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D2C in Health/Wellness: Strategic, Social, and Policy Considerations

infographic of D2C health/wellness trends

Policy2050 infographic of D2C health/wellness trends, page 1

infographic of D2C health/wellness trends

Policy2050 infographic of D2C health/wellness trends, page 3

infographic of D2C health/wellness trends

Policy2050 infographic of D2C health/wellness trends, page 7

The pandemic acted as a driver of growth in health/wellness categories.

SAN FRANCISCO, CALIFORNIA, UNITED STATES, November 22, 2021 /EINPresswire.com/ -- The “D2C in Health/Wellness CPGs, 2021: Strategic, Social, and Policy Considerations” report has been published on Policy2050.com.

The pandemic highly incentivized D2C business models and digital adaptations, leading to a surge of consumer interest in health/wellness categories, in particular, though this business opportunity can be more complex than it initially seems.

Therefore, CPG brands with products that could be categorized under health/wellness must explore this channel with nuance in order to be as competitive and profitable as possible.

This new report establishes a market overview of health/wellness-related consumer packaged goods (CPGs), analyzing the trends, drivers, and trajectory. It goes further than other market research reports by deep diving into the parallels and precedents, considering technological implementations, utilizing an actionable, strategic framework, anticipating practical and brand-related challenges, and leveraging a wide variety of case studies from health/wellness categories.

This unique analysis peels back the layers of digital commerce to reveal the social, political, and even geographical drivers of health/wellness categories and industry practices.

​​Modern D2C involves the use of sophisticated technologies. It invites new trends and opportunities for category growth, alongside new forms of category scrutiny and accountability.

Rapidly disseminated consumer trends and self-care resolutions will act as drivers of growth for categories and brands with health/wellness claims or associations. Unfortunately, threats to emotional health and sustainable personal rhythms will also act as drivers by compounding problems and influencing searches for health/wellness improvements.

To the extent that some of these health/wellness products actually advance the cause of health/wellness, or at least contain safer, higher-quality ingredients, D2C could be a new technological means of expanding distribution to communities traditionally underserved by brick-and-mortar retail. In the future, unmanned stores could also potentially address these types of inventory disparities. Both technological approaches will reduce “friction” from the retail process.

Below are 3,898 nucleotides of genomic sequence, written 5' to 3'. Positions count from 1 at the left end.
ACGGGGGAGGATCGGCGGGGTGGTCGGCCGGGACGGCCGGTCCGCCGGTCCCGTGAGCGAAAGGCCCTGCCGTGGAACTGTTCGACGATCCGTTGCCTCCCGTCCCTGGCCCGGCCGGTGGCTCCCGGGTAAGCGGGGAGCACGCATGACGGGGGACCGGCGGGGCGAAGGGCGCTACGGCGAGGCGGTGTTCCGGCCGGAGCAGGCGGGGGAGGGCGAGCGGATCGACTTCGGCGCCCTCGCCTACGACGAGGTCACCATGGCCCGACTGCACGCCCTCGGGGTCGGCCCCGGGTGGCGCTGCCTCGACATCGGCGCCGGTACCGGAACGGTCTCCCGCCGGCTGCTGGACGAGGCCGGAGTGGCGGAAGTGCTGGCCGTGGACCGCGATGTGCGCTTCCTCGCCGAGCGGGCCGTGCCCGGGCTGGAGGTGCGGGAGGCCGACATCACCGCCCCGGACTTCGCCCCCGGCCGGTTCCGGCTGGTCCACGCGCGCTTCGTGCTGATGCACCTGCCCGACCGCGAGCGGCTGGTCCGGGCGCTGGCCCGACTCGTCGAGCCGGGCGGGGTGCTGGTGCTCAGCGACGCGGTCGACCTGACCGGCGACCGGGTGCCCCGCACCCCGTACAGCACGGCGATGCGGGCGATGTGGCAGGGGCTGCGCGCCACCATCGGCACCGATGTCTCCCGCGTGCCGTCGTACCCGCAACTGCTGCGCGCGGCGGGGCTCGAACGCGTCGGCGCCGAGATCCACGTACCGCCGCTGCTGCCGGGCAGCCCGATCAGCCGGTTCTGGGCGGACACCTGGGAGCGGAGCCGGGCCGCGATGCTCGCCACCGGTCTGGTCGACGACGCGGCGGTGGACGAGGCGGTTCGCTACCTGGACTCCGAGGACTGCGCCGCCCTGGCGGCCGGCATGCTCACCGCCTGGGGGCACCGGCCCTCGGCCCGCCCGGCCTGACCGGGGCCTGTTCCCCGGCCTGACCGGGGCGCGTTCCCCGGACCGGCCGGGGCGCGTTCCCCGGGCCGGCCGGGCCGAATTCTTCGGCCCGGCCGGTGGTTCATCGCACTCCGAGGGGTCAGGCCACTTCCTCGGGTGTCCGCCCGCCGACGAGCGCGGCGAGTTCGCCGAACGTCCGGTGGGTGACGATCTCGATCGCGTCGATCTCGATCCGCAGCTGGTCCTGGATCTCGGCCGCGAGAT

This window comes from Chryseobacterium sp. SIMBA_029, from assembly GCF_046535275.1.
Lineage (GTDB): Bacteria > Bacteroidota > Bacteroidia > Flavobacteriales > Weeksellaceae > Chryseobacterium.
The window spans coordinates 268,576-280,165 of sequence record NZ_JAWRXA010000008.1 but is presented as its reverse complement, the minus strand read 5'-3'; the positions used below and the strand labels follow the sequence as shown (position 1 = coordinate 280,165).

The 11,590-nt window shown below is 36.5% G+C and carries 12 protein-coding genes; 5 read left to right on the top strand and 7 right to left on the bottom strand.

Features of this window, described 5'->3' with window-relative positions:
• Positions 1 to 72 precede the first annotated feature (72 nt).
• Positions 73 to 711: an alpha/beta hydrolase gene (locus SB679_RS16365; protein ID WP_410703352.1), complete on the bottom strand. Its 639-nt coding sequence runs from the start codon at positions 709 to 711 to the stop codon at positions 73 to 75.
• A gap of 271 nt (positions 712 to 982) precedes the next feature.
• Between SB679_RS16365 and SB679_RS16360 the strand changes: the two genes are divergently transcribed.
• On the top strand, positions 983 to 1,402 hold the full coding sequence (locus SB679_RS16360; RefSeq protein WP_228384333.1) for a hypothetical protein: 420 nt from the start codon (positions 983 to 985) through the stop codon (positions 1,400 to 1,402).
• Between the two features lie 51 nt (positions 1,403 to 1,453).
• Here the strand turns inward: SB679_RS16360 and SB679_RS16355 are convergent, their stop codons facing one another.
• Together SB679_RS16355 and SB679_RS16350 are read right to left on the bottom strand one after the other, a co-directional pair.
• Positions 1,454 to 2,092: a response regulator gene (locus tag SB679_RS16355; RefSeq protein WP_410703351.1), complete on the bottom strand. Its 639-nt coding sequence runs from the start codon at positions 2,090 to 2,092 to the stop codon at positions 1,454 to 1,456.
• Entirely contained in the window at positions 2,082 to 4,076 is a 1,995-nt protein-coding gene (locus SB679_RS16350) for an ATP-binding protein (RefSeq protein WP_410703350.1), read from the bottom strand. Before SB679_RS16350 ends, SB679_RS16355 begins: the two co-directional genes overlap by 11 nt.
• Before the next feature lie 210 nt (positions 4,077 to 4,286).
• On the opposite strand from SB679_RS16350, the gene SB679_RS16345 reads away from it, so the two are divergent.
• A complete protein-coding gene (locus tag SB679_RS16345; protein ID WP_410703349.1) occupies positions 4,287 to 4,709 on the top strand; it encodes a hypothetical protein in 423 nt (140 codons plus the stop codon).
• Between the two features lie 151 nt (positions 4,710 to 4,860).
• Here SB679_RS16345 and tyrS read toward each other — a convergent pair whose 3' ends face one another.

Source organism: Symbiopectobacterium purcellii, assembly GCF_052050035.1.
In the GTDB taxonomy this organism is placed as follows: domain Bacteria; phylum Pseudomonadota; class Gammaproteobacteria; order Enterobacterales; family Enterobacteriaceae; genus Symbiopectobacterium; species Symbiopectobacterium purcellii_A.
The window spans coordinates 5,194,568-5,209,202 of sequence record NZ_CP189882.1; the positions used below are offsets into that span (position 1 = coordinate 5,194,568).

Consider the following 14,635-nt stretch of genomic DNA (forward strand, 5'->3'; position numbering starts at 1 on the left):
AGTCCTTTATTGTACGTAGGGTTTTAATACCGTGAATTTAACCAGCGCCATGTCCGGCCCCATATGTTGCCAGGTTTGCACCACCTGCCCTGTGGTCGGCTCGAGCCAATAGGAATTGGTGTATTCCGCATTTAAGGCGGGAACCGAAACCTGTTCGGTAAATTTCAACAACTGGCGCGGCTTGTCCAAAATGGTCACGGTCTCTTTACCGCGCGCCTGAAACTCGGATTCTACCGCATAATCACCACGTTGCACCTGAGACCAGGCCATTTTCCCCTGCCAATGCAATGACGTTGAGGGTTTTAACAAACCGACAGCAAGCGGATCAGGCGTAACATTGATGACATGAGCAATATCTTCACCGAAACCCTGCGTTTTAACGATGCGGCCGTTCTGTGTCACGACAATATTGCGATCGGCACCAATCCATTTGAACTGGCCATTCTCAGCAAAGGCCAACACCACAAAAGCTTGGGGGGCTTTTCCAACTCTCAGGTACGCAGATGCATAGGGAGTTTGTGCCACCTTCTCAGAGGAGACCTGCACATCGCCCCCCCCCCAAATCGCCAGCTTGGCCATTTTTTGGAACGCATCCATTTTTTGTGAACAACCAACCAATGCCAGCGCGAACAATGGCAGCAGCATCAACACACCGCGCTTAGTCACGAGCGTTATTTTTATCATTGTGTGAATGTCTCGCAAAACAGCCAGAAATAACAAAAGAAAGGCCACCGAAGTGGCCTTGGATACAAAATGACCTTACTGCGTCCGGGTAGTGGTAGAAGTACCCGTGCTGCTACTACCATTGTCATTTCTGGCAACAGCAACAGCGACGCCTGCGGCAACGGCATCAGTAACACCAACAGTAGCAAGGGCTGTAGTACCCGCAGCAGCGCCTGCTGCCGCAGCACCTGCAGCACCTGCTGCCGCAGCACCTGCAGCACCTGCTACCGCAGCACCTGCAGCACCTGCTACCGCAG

Health/wellness D2C brands, in particular, tend to pursue various types of product certification, sometimes to turn a higher ethical valuation into a higher economic valuation, but the market may soon require a more substantive degree of traceability, empowered by technology.

COMPANIES MENTIONED:

Established brands and retailers, as well as emerging D2C startups, are covered in this report, such as:

• Whole Foods
• Ulta Beauty
• Lululemon Athletica
• Birchbox
• Athena Club
• Health-Ade
• To’ak Chocolate

KEY QUESTIONS ANSWERED:

• How have new technologies transformed the business practices of direct response, mail order, and even direct selling? Which aspects or techniques are still relevant to D2C?

• How do broader digital ecosystems widen opportunities, augment strategic capabilities, more closely link revenue with quality, increase consumer scrutiny, and exacerbate or expose the fundamental, psychological tensions of health/wellness categories?

• How has the pandemic acted as a driver of consumption in health/wellness categories, as well as investments in those categories?

• How are beauty and health/wellness categories blurring even further during the pandemic?

• How might D2C enable the healthier reformulation of products as well as greater supply chain transparency?

• As popular notions regarding “self-care” and “wellness” are both commodified and re-conceptualized, within an inherently unwell environment (the global pandemic), how should brands and retailers try to connect with people?

• How do real or perceived “vice-virtue” product categorizations, or recategorizations, factor into pricing strategies?

• How should D2C health/wellness brands with resource constraints, or insufficient market share, leverage digital testing, analytics, effective market segmentation, and agile methodologies in order to achieve growth?

• How are these same brands adapting to overcome the disruptions in their supply chains and brick-and-mortar retail?

For more information about this report, visit: https://www.policy2050.com/reports/d2c-health-wellness

Infographics are available for use by the news media (including content marketing blogs) with proper attribution to Policy2050.com.

David Pring-Mill
Policy2050.com
david.pringmill@policy2050.com
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